6 found
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  1.  7
    Do Moral Duties Arise From Global Trade?Andrew Walton - 2014 - Moral Philosophy and Politics 1 (2):249-268.
    This paper discusses the idea that trade – the practice of regularised exchange of goods or services between nation-states for mutual advantage under an orchestrated system of rules – can generate moral duties, duties that exist between only participants in the activity. It considers this idea across three duties often cited as duties of trade: duties not to harm; duties to provide certain basic goods; and duties to distribute benefits and burdens fairly. The paper argues that these three duties seem (...)
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  2. Consequentialism, Indirect Effects and Fair Trade.Andrew Walton - 2012 - Utilitas 24 (1):126-138.
    In this article I consider two consequentialist positions on whether individuals in affluent countries ought to purchase Fair Trade goods. One is a narrow argument, which asserts that individuals should purchase Fair Trade goods because this will have positive direct effects on poverty reduction, by, for example, channelling money into development. I argue that this justification is insufficient to show that individuals should purchase Fair Trade goods because individuals could achieve similar results by donating money to charity and, therefore, without (...)
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  3.  13
    Qualified Market Access and Inter-Disciplinarity.Lisa Herzog & Andrew Walton - 2014 - Ethics and Global Politics 7 (2):83-94.
    This note offers reflections on qualified market access —the practice of linking trade agreements to values such as human rights, labour standards, or environmental protection. This idea has been suggested by political theorists as a way of fulfilling our duties to the global poor and of making the global economic system more just, and it has influenced a number of concrete policies, such as European Union trade policies. Yet, in order to assess its merits tout court, different perspectives and disciplines (...)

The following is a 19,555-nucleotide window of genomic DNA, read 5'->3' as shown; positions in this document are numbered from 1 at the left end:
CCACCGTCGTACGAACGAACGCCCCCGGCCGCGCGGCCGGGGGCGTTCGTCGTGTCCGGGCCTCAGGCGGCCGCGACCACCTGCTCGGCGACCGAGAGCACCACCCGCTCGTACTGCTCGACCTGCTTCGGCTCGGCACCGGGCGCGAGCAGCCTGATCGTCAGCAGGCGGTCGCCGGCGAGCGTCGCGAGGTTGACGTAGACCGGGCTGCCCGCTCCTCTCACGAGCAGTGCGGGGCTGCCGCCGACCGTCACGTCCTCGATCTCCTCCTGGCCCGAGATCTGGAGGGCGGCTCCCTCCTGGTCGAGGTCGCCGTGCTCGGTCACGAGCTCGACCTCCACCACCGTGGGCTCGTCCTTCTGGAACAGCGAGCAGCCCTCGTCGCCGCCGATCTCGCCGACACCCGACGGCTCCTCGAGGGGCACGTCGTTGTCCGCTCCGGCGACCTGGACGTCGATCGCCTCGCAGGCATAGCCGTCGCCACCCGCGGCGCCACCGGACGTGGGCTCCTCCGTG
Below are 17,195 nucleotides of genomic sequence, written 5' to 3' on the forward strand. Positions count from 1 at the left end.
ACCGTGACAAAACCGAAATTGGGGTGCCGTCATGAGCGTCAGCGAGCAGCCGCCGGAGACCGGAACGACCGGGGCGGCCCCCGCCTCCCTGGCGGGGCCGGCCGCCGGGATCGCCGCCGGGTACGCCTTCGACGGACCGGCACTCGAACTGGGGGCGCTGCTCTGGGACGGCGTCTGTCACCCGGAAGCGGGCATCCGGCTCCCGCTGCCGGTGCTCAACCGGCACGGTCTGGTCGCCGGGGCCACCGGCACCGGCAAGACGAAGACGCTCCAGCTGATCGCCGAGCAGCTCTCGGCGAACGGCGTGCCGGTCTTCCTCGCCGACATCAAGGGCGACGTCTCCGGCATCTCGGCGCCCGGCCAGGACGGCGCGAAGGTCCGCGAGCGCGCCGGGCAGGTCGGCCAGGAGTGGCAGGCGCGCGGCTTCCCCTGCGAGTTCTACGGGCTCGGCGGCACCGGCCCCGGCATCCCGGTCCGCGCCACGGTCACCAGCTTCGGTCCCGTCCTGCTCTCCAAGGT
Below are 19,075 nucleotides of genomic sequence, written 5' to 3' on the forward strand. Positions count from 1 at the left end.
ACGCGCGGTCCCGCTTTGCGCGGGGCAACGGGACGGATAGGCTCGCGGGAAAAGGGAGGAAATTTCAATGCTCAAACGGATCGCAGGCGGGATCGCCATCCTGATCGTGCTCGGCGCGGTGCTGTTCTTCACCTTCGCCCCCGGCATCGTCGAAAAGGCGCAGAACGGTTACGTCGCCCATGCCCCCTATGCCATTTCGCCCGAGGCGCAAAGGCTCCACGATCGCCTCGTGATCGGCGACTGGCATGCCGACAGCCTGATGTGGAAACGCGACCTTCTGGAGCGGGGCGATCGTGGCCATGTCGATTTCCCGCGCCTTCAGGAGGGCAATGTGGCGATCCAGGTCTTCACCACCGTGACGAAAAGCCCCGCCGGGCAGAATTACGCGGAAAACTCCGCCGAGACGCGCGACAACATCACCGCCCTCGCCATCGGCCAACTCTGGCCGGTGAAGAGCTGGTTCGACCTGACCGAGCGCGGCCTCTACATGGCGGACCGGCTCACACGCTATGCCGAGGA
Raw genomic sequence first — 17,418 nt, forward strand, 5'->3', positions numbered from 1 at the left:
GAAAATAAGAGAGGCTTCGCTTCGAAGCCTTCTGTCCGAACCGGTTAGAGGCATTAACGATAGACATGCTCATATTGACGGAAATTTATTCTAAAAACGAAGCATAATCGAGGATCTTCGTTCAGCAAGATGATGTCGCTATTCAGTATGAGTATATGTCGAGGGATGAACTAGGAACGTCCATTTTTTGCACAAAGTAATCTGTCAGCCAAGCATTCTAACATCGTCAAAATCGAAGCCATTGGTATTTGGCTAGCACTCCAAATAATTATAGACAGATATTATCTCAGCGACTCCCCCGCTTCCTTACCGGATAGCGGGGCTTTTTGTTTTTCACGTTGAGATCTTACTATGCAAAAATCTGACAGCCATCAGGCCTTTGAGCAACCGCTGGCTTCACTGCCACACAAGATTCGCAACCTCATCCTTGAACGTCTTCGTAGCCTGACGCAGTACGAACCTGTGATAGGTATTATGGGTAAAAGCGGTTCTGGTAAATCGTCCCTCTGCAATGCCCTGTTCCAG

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  4.  16
    Fraternal Society in Rawls’ Property-Owning Democracy.Andrew Walton & Valeria Camia - 2013 - Analyse & Kritik 35 (1):163-186.
    This paper discusses what type of sociological context is appropriate for Rawls’ ‘property-owning democracy’. Following certain suggestions offered by Rawls and in the work of Joshua Cohen, it explores, in particular, the kind of fraternity and social interaction suitable for citizens in Rawlsian society and the role of the state in engineering these bonds. Utilising a normative framework based on Rawls’ discussion of a property-owning democracy and various data sets, the paper argues that bonds of social trust, active participation in (...)
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  5.  12
    Global Democracy in a Society of Peoples.Andrew Walton - 2015 - Critical Review of International Social and Political Philosophy 18 (6):577-598.
  6.  18
    Trade Justice: An Argument for Integrationist, Not Internal, Principles.Andrew Walton - 2020 - Journal of Political Philosophy 28 (1):51-72.
    Journal of Political Philosophy, EarlyView.
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